During the most difficult time in the newspaper industry’s history, Philadelphia pitcher Cole Hamels is doing his part to help out. Launching what will surely be dozens of “choke”-related headlines throughout the summer, Hamels the other day told WFAN that the Mets were “choke artists.” There’s not much context to give you here; he said the Phillies never worried too much about the Mets because they would inevitably collapse. This sent the tabloids atwitter, with them calling Mets players for comment — “I couldn't care less what he or anybody else says,” mumbled Mike Pelfrey — and blasting out headlines like “CHOKE’S ON METS.”
It doesn’t matter that, the Mets having collapsed in the final week of the last two seasons, Hamels simply said something that everyone has known to be true. (Or that the quote was drummed up out of a jokey WFAN interview.) All that's important is that the Phillies-Mets “rivalry” has been “renewed.” Every time Hamels pitches against the Mets this year, the “controversial comments” will become the entire story line. Prepare yourself for “CHOKE ON THIS, COLE” or “COLE CHOKES METS” or even “COLE CHOKES.” It’s a shame, too, because after their trade with the Mariners, we really could have used some J.J. Putz headlines.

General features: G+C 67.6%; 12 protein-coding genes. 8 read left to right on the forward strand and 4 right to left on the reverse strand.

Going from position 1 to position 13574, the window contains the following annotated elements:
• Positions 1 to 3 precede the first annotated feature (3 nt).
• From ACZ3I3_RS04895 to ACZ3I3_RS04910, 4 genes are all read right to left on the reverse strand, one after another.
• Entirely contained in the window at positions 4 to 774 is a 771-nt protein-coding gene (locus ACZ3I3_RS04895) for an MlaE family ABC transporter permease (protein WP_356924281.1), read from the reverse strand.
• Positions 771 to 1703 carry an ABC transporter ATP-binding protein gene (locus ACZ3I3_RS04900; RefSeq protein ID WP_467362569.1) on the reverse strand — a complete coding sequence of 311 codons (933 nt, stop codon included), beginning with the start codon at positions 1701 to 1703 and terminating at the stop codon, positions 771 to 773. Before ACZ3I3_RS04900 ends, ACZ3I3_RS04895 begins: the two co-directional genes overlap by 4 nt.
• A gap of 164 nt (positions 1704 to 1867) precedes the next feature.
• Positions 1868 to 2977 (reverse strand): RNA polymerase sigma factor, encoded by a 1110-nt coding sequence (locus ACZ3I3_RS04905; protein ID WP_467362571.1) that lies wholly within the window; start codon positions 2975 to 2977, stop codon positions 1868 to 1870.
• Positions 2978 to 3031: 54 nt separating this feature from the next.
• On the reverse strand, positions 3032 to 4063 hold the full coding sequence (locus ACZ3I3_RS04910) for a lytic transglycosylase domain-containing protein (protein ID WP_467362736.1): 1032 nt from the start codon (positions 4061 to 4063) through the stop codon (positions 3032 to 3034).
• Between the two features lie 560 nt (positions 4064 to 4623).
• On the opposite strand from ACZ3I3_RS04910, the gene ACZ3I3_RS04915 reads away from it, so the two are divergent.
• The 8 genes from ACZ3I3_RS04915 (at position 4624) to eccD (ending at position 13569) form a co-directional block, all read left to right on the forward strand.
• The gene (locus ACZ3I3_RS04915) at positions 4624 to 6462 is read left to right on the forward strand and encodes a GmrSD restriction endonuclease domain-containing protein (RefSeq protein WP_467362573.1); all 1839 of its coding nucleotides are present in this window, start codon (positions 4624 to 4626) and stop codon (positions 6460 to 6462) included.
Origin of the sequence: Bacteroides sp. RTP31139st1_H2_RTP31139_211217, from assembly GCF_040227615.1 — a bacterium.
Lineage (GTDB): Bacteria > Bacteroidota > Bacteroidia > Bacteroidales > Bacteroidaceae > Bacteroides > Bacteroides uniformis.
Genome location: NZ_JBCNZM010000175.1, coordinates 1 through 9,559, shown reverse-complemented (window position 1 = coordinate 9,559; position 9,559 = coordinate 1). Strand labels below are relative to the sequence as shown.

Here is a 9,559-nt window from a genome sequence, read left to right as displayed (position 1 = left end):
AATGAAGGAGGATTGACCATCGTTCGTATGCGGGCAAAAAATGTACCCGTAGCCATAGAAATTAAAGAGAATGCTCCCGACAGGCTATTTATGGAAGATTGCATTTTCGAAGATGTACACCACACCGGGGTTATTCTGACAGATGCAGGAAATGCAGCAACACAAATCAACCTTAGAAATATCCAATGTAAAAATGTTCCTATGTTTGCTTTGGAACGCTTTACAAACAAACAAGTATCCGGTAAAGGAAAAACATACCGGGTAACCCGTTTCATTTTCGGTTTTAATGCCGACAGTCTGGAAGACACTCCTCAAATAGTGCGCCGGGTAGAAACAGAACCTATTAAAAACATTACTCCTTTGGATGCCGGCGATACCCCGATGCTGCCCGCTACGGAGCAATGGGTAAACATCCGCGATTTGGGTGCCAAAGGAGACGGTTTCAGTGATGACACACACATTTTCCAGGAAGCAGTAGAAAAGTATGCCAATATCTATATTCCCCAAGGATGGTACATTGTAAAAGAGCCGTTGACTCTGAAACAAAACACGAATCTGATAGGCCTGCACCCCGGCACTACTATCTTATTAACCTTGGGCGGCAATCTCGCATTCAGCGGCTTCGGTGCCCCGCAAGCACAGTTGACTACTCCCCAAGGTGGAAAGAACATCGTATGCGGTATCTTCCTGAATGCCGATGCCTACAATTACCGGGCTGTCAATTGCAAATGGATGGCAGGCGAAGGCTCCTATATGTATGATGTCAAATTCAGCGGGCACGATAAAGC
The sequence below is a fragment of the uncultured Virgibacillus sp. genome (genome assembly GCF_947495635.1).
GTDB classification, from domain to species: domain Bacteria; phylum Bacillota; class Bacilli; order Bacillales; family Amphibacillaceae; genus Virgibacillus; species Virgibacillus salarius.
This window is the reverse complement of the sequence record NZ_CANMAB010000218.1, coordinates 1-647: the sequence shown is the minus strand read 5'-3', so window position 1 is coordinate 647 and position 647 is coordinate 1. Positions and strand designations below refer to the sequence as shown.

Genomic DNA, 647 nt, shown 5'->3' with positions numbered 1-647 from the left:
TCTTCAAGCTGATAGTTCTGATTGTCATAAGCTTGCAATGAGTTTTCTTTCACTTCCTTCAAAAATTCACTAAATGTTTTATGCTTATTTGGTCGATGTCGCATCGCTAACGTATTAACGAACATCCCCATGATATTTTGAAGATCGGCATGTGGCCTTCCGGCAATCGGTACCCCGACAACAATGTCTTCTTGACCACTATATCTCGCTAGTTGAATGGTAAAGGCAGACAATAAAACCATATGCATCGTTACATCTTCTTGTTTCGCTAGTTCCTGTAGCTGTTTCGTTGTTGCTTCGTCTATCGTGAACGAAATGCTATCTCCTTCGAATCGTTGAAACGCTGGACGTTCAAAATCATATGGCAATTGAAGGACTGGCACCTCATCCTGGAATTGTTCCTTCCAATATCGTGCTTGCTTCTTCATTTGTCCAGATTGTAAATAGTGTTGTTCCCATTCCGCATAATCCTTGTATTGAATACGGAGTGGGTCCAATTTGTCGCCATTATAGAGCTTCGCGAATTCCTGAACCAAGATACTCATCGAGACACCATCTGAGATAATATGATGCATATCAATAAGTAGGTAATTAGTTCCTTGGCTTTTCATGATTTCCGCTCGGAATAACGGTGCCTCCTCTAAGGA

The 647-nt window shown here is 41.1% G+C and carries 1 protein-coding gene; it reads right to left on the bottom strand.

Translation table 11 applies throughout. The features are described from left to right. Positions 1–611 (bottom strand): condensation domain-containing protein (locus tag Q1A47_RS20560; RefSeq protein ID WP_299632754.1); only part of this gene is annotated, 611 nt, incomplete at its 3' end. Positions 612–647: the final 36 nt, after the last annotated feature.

Of course, the crazy things said by current athletes, who are generally pretty guarded, are often nothing compared to the ones uttered by former jocks. (Well, usually.) Which leads us to perhaps the most surreal moment of the week, from Saturday’s episode of (the soon-to-be-off-the-air) Hockey Night Live on MSG. They showed a clip of the Canadiens’ Andrei Markov getting hit in the face with the puck, and as any of us probably would, throwing off his gloves to grab his bleeding face, then skating off the ice.
It was at this point that commentators Ron Duguay, Ken Daneyko, and Butch Goring — all former players — began mercilessly mocking Markov. Some of our favorites lines: “I thought Clint Eastwood in the rafters with a .45 magnum got him!”; “Suck it up!”; “Show us some real hockey, will you?”; and the simple, sarcastic “Nice pain threshold!” They were being serious, too: The somber phrase “I don’t like to see that,” is usually reserved for particularly heinous offenses in sports. We’re not sure if the fact that it can be used in hockey to refer to a guy who isn’t bleeding in a manly enough fashion makes the sport awesome or despicable.